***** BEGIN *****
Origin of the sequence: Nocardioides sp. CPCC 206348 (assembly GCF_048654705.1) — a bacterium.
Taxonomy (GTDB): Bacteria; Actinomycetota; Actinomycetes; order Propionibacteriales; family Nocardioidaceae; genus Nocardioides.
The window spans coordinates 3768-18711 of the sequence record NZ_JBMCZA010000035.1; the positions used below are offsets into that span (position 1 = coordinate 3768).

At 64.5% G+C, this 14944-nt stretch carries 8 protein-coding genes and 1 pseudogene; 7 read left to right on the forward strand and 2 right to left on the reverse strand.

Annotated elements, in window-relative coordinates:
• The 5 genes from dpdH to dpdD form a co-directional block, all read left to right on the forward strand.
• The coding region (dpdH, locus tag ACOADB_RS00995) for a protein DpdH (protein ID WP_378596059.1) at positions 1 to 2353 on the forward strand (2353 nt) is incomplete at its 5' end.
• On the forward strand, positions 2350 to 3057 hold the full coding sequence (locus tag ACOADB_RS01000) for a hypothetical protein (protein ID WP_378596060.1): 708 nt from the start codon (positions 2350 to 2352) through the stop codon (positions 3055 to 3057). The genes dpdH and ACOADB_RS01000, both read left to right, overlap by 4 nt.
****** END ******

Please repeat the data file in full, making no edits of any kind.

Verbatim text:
Origin of the sequence: Nocardioides sp. CPCC 206348 (assembly GCF_048654705.1) — a bacterium.
Taxonomy (GTDB): Bacteria; Actinomycetota; Actinomycetes; order Propionibacteriales; family Nocardioidaceae; genus Nocardioides.
The window spans coordinates 3768-18711 of the sequence record NZ_JBMCZA010000035.1; the positions used below are offsets into that span (position 1 = coordinate 3768).

At 64.5% G+C, this 14944-nt stretch carries 8 protein-coding genes and 1 pseudogene; 7 read left to right on the forward strand and 2 right to left on the reverse strand.

Annotated elements, in window-relative coordinates:
• The 5 genes from dpdH to dpdD form a co-directional block, all read left to right on the forward strand.
• The coding region (dpdH, locus tag ACOADB_RS00995) for a protein DpdH (protein ID WP_378596059.1) at positions 1 to 2353 on the forward strand (2353 nt) is incomplete at its 5' end.
• On the forward strand, positions 2350 to 3057 hold the full coding sequence (locus tag ACOADB_RS01000) for a hypothetical protein (protein ID WP_378596060.1): 708 nt from the start codon (positions 2350 to 2352) through the stop codon (positions 3055 to 3057). The genes dpdH and ACOADB_RS01000, both read left to right, overlap by 4 nt.